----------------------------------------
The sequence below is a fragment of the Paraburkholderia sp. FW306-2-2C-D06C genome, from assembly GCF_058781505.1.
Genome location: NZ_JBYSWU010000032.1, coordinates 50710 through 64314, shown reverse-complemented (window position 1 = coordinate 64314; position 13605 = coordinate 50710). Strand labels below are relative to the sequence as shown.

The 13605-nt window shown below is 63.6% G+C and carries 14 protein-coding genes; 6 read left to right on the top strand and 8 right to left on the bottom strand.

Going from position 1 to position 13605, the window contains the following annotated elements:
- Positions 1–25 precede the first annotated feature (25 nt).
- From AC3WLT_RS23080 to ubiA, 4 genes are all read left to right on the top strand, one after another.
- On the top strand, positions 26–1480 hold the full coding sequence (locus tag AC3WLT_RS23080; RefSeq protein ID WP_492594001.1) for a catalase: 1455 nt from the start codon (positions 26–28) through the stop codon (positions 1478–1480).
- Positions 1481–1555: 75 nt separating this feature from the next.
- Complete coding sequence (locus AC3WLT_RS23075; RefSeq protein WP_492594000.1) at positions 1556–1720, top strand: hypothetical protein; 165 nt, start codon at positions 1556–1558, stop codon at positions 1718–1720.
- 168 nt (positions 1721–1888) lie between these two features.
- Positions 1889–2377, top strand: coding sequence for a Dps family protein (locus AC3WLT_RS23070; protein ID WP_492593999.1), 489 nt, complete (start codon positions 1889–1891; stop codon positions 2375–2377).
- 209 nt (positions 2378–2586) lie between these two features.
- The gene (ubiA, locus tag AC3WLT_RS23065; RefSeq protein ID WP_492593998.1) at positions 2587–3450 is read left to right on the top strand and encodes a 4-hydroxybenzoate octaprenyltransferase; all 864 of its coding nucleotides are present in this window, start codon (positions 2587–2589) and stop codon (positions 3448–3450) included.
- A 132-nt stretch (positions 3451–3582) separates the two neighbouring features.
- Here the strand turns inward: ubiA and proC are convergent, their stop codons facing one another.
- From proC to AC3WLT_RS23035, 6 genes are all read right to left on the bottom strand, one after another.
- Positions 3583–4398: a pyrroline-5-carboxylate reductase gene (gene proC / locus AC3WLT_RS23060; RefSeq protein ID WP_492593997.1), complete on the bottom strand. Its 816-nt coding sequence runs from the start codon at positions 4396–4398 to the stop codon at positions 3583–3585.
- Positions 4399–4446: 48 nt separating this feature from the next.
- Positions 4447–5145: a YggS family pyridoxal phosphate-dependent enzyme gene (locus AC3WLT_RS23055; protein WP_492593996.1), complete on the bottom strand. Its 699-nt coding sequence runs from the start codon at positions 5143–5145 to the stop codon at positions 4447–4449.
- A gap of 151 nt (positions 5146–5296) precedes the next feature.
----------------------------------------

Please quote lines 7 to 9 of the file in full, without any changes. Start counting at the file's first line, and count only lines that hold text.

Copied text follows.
- On the top strand, positions 26–1480 hold the full coding sequence (locus tag AC3WLT_RS23080; RefSeq protein ID WP_492594001.1) for a catalase: 1455 nt from the start codon (positions 26–28) through the stop codon (positions 1478–1480).
- Positions 1481–1555: 75 nt separating this feature from the next.
- Complete coding sequence (locus AC3WLT_RS23075; RefSeq protein WP_492594000.1) at positions 1556–1720, top strand: hypothetical protein; 165 nt, start codon at positions 1556–1558, stop codon at positions 1718–1720.